1 Comments
Posted by MajorMitch
CoD continues to be a time sink.

I didn’t make a lot of gaming progress in the past week, mainly due to the fact that almost all of my gaming time was spent playing multiplayer games such as Modern Warfare 3 and StarCraft II. Those juggernauts keep chugging along, though at this point it’s primarily Modern Warfare 3. StarCraft II play has been relatively infrequent over the past few months now, and that’s something I would like to change. Like all my gaming endeavors, that means having to cut back on playing so much Call of Duty, which has been the primary limiting factor on what other games I play for years now. It’s the one video game franchise my friends can’t get enough of, and I really like hanging out with them, which makes it a tough balancing act. This week definitely fell on the “too much Call of Duty” side of that line.

Other multiplayer games I got into include playing both The Old Republic and Toy Soldiers: Cold War cooperatively. Our Imperial characters are now level 14, and that continues to be amusing, even if most of what we did this week were just some meat and potatoes quests. TOR is shaping up to be a surprisingly fun co-op game, which I would have never expected. I didn’t get to play much on my solo character, as mentioned above, so nothing new there. At some point I want to write more about various aspects of TOR, but I’ll wait until I see a little more of the game to collect more detailed thoughts together. I thought that would happen this week, but that just goes to show how unpredictable these things can be.

Best part of Cold War? The commando dude's voicework.

Cold War is alright. It has some neat things going on, mainly the combination of real time strategy and action it offers. It’s cool to be able to have that birds eye view and make snap strategical decisions one second, then jump into a helicopter to join in the actual fight the next. It gives the levels their own unique pace, which is something at least; the game is kind of dry otherwise. Neither the strategy or action parts of it go nearly deep enough, so it’s been a pretty mindless experience so far. We still have a few levels to go, so who knows what the game has left in it, maybe it will surprise me. Playing it co-op with a friend does make it more enjoyable, though in a way I think it makes it a little tougher to make sound strategic decisions on the fly. It’s purely a communication overhead thing; you can simply form a plan and execute it on your own more efficiently than having to discuss it with someone else first. Cold War also doesn’t really reward or require solid teamwork in the way that other co-op games like Portal 2 or ‘Splosion Man do. It’s just two people doing something that only needs one person to do. Still, there are significantly worse ways to hang out with a friend, and plenty of worse co-op games than this. There are better ones too.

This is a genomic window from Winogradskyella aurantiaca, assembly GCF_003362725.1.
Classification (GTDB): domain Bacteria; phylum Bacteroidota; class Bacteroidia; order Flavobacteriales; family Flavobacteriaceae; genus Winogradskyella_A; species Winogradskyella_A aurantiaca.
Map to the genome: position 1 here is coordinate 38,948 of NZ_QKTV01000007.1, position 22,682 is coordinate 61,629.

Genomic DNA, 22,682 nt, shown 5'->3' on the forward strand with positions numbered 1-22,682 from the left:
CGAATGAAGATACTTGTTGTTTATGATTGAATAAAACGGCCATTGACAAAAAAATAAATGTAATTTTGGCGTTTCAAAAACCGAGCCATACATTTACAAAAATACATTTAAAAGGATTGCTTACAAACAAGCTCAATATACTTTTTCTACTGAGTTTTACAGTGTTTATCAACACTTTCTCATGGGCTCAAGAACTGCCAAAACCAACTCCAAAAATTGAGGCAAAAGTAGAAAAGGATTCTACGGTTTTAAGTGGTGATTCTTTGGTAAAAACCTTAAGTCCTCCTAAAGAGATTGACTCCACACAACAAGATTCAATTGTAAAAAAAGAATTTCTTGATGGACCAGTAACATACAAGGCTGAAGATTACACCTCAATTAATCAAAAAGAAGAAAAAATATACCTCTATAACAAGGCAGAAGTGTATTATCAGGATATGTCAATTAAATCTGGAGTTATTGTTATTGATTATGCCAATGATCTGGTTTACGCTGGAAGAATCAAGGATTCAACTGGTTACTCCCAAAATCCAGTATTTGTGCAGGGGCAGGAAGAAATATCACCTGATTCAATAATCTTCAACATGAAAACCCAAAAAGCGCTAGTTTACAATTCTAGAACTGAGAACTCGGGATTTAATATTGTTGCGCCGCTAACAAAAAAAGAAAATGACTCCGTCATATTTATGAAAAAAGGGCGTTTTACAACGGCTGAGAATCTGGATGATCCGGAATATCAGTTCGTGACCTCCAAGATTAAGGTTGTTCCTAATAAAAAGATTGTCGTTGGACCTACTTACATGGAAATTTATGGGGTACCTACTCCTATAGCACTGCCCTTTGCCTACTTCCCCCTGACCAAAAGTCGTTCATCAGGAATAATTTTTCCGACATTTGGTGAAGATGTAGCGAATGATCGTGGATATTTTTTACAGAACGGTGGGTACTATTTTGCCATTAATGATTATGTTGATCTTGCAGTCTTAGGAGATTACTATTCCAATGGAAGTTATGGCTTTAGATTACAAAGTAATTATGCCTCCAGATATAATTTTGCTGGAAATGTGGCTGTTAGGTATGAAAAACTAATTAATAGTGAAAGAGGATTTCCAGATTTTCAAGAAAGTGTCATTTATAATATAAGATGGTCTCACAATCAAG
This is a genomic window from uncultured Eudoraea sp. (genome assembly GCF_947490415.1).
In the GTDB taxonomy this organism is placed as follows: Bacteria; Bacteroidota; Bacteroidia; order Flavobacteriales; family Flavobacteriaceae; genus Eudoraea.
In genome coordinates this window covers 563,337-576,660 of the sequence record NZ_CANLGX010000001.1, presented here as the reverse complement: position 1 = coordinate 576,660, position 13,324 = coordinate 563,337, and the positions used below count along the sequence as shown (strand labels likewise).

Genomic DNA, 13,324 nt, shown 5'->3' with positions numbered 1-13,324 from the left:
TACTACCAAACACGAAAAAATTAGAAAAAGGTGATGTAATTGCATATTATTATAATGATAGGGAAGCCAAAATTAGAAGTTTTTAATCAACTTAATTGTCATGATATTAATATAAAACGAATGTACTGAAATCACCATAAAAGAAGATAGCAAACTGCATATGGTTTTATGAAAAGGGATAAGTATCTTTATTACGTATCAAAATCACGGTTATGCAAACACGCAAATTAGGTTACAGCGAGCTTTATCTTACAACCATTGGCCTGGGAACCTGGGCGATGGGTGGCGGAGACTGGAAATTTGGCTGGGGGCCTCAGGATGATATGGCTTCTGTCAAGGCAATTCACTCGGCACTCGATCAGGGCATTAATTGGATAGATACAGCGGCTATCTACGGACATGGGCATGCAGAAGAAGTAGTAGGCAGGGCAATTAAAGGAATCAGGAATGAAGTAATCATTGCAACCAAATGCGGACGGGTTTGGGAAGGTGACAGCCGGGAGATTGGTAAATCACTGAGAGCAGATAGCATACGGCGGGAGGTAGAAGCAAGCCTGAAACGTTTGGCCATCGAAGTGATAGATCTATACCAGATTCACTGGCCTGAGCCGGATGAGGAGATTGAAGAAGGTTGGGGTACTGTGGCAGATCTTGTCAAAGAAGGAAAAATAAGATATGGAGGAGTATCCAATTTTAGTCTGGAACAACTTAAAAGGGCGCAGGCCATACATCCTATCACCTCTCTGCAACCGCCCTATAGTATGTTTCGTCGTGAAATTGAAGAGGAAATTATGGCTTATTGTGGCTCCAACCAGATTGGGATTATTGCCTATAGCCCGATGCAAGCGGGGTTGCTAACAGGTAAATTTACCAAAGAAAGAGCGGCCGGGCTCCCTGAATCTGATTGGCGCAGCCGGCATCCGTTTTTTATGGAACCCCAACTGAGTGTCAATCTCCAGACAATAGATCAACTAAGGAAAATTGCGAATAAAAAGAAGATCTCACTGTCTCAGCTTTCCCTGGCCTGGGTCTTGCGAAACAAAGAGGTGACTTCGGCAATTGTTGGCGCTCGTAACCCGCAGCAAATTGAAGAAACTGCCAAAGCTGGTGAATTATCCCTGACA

Groovy.

Finally, I’ve been slowly poking away at Bit.Trip RUNNER. I didn’t necessarily spend much time on it this week, but being as short of a game as it is I still managed to get into the third world of three by playing in small 10-15 minute spurts here and there. Despite looking like a platformer, it’s way more of a rhythm game in practice. You’re basically hitting the right buttons at the right times (generally tied to the beats of the music) as your character automatically moves across the screen. In fact, and perhaps you can say this about a lot of rhythm games, it’s essentially a series of quick time events as much as anything. You have a sequence of very specific prompts you have to hit, and missing any one of them sends you back to the start of the level. This can make it kind of frustrating sometimes at times; just imagine if missing a single note in a Guitar Hero game made you fail instantly. Granted, the levels in Bit.Trip RUNNER aren’t nearly as long or as busy as those songs, but it’s a similar annoyance. It sucks to have to do the easy parts over and over just to retry the tough parts one more time.

All in all though, Bit.Trip RUNNER is pretty fun. It’s got a great style and a catchy, retro inspired soundtrack. It’s also a great game to pick up and play for a few minutes here and there, and even if it can be a little bit frustrating at times I still enjoy a good rhythm game (it's definitely not a bad one). Anyway, that’s all for now. Until next time!

Currently playing: Toy Soldiers: Cold War, Bit.Trip RUNNER, Star Wars: The Old Republic